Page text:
13. Well, he can bow, kiss his ring, and call him “Supreme Leader” all he wants… but these blood-soaked tyrants are laughing at Obambi. It doesn’t matter what Obama says to the Mullahs now… they lost all respect for him when he started sending them adoring fan mail. They know this smiley plastic mannequin isn’t going to do anything.

    Ronald Reagan’s support of Poland’s Solidarity in the dark days of the Soviet-ordered crackdown is the model here… not the preposterous straw-man argument of “what are you going to do, invade?” disingenuously presented by the do-nothing, Obama-pologist left.

    And isn’t this what George W Bush told you was going to happen in the Middle East in the wake of Iraq’s liberation?

    Maybe that’s why Barack Obama has so little apparent interest in finishing the job in Iran… no matter how much it benefits the US and free world.

    That, and the fact that he’s already piled all his chips on legitimizing this vile regime- and a democratic revolution at this point would be downright embarrassing for him.

  14. “Physical repression can never fully succeed legitimacy” — I have to sharply disagree with this. History is full of regimes where physical repression did just that, and for generations.

    We could discuss these examples and also the definition of legitmacy but the fact is that the regime thinks more like me – otherwise it wouldn’t be making such a propaganda effort – PressTV is even advertising on London buses at the moment, how strange.

    I haven’t thought this through but I also think there is a difference between all these places you mentioned and Iran – where the ruling ideology is political religion rather than nationalism. It’s not only about who’s face is on the posters: you can’t have an Islamic regime banning Allahu Akbar cries.

    On another note, I’m sure you saw the news about 100 Iranian MPs out 300 invitees showing up to Ahmedinejad’s party – an interesting example of your DDYTTKI law. – what it tells me is that two thirds of Iran’s conservative core institution are so unsure that Khameini is going to win that they would rather take the risk of embaracing Ahmedinejad and not be seen as siding with him.


    Alireza Doostdar
    -The writer is a PhD candidate in anthropology & Middle Eastern studies at Harvard University. He is currently conducting fieldwork in Tehran.-

    “Western coverage of the political turmoil in Iran in the aftermath of the 12 June presidential election has for the most part presented a uniform image of the conflict: thousands of young, liberal, and defiant supporters of presidential challenger Mir-Hussein Mousavi have been protesting against what they see as massive fraud, a “coup” to re-elect Mahmoud Ahmadinejad. The government, fearful of a popular uprising, has responded with massive use of force, killing and injuring protesters, arresting activists and politicians, and imposing an information blockade.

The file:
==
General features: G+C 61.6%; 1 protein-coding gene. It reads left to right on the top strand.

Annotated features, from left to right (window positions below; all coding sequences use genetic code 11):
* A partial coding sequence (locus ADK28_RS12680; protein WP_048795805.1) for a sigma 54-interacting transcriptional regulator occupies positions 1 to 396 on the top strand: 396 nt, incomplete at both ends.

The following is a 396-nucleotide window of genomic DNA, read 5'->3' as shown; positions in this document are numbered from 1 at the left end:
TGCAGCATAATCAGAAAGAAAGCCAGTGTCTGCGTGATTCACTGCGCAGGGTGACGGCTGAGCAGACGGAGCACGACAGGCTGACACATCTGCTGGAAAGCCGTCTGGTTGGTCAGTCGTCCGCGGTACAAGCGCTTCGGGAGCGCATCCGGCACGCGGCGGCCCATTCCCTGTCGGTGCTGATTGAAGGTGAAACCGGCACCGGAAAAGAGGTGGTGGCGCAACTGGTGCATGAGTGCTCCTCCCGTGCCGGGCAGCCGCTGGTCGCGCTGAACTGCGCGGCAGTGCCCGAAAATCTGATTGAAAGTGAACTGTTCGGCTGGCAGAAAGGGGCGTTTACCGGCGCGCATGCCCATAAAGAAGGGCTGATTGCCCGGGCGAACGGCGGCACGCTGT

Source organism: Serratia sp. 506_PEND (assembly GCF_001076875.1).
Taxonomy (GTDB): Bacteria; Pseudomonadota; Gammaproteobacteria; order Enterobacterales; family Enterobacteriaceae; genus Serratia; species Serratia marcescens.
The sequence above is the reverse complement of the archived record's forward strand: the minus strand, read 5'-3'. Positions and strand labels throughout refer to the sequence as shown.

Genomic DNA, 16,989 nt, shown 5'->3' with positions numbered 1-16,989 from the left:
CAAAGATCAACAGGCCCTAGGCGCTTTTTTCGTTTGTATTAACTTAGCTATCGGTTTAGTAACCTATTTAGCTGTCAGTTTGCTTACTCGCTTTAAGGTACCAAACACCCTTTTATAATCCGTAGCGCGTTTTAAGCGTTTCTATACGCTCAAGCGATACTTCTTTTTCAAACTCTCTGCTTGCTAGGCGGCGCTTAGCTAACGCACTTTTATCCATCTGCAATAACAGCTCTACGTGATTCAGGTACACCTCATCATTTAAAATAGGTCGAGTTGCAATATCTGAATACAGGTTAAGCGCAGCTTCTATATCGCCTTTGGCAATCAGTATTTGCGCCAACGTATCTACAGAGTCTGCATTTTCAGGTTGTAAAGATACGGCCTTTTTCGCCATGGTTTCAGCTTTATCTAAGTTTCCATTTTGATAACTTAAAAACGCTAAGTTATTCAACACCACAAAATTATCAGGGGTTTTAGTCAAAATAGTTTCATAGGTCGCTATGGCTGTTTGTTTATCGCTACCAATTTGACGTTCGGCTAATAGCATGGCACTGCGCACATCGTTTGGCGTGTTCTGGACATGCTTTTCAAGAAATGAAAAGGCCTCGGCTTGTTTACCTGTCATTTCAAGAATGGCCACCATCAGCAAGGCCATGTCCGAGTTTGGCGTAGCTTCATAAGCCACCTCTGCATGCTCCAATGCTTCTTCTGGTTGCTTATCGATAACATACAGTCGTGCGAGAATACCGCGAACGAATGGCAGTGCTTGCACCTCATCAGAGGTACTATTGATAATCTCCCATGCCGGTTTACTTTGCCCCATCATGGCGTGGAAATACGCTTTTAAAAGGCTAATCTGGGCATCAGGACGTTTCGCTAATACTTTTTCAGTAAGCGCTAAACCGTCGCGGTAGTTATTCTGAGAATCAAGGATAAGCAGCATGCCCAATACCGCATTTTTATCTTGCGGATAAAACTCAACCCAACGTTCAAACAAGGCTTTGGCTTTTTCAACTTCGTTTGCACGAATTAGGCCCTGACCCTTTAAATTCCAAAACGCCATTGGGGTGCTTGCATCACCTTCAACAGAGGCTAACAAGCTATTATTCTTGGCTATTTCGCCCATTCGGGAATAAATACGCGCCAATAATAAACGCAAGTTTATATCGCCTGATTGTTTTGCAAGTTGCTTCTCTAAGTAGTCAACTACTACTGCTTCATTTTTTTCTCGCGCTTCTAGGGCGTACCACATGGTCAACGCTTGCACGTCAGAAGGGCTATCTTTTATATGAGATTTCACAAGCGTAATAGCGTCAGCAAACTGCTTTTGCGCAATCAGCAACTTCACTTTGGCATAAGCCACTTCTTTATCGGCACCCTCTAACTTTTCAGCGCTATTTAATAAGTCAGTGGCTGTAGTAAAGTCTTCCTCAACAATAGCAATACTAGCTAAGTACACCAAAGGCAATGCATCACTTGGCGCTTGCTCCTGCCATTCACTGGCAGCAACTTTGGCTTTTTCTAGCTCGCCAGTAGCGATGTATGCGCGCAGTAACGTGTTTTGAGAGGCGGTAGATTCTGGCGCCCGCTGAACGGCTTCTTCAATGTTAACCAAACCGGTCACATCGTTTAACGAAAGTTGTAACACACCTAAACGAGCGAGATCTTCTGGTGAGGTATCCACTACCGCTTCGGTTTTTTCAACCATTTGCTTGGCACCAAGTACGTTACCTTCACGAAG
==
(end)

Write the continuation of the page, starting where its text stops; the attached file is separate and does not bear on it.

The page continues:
Analysts repeatedly ask themselves and others, “Is this a revolution?” And, more expectantly, “Are we witnessing the end of the Islamic Republic?” Whatever we are to make of the question of fraud (there apparently were some irregularities, but no evidence of widespread fraud), Ahmadinejad retains a huge popular base that is not prepared to forfeit its position. Rather than viewing the events of the past 12 days as signs of a revolution-in-the-making, we should be examining them, along with the months of campaigning leading up to the election, as indicators of a deepening social and cultural rift that is dividing Iranian society, and will leave a lasting impression no matter how the current crisis is resolved.

    Never has an election polarised Iranian society this much. Passions and mutual hatred rose in the run-up to the vote, as campaigners heckled and insulted each other on the streets, supporters gathered in massive open-air events in competing shows of force, candidates battled in dramatic debates on live television, and jokes, poems, and insults circulated via cell phones. These rising tensions were fuelled by very real disagreements over priorities for the Iranian nation, analyses of the problems the country faced, and mutual distrust, even revulsion, at the rival candidate. These differences are components of a multi-faceted culture war that has been simmering in Iran’s urban centres for at least 12 years, with roots going further back into the early days of the Islamic Revolution. To understand today’s social tensions we need to understand what has been animating important parts of each constituency.”

    And I’m a crank

  16. call him “Supreme Leader”

    That’s his job title. Like “Mr. President”. Try not to be such an oaf.

  17. Hm, and I also see that Andrew Sullivan has started using the past tense: “Something /has happened/ in Iran”.

    If this really is the end — still an open question, sure — then I’d say the regime has come through remarkably unscathed.

    Doug M.

  18. Pingback: How do you train a mouse to go through a maze? | Grade Science Fair Projects

Comments are closed.